Summary: Chapter 7: Angel One

Joe spends a morning watching Mooshum, his elderly grandfather, who lives with Aunt Clemence and Uncle Edward. Joe tells Mooshum about the silver-haired man whom he and Randall have seen. Mooshum advises Joe to consult the Ajijaak, his father’s crane clan. Joe bikes to the lake and spots a heron. Then Joe looks down and sees a doll at the bottom of the lake. He retrieves the doll and discovers that it’s stuffed with cash. Joe quickly bikes to Uncle Whitey’s gas station and shows the doll to Sonja, who immediately takes charge of the situation. She and Joe divide the cash—which totals more than $40,000—into small envelopes, then drive around depositing the money into various banks. Sonja swears Joe to secrecy and warns Joe that he might now be in danger. 

Joe bikes home to find Judge Coutts talking to Soren Bjerke, the FBI agent working on Geraldine’s case. Joe reminds the men about the file his mother has (although she is now denying that she has it), and insists that they look for it. Judge Coutts demands that Joe tell him everything. Joe confesses to drinking beer by the round house but says nothing about the money he found.

Analysis: Chapter 7: Angel One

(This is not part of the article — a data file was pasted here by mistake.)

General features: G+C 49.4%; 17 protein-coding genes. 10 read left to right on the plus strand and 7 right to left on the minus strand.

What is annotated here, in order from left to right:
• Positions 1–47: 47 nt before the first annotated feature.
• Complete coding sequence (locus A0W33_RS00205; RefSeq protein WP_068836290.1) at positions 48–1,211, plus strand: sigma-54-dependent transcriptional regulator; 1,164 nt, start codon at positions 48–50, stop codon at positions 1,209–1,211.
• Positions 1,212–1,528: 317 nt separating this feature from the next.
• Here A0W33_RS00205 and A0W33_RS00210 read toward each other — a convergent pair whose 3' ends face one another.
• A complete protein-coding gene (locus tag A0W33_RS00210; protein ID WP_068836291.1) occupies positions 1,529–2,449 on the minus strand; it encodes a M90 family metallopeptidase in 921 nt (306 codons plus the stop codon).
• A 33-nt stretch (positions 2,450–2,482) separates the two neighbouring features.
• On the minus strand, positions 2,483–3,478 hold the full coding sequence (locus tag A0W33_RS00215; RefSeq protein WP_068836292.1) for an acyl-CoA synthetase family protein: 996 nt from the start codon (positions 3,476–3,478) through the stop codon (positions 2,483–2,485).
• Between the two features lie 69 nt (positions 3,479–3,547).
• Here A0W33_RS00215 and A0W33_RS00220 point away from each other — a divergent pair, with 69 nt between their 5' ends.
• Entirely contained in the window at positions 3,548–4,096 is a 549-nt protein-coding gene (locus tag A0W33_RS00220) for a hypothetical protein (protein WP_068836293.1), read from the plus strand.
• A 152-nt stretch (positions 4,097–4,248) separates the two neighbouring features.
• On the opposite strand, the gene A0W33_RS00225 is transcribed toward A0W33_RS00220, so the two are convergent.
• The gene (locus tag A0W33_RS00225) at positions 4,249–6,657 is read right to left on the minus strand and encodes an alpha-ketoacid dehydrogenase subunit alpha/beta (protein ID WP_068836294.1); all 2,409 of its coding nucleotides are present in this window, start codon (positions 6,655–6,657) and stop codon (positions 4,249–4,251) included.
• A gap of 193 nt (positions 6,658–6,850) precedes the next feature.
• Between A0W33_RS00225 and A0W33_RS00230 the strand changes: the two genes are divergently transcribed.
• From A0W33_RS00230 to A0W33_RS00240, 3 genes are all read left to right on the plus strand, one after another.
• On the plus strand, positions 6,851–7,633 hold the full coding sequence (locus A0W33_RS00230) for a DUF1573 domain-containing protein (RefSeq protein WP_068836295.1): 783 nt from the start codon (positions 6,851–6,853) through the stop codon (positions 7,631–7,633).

This section strengthens the themes of tradition and religion through a conversation between Joe and his elderly grandfather Mooshum. Mooshum may drink and womanize, but he still represents a deep connection to the reservation’s Chippewa beliefs. Mooshum is able to provide insight into the ghost Joe saw earlier in the book, and his advice is treated seriously despite the character’s often comical treatment. Although a link to the past, Mooshum is still part of Joe’s current life. After Joe tells him about the spirit he saw, Mooshum sends him to ask his father’s crane doodem, or spirit, in order to find his luck. Once again, Joe’s ancestral connections lead him to a new discovery. The fact that the doodem leads Joe to the doll signifies that while Erdrich sometimes leans into the humorous side of religion, she still takes the characters’ religious experiences seriously.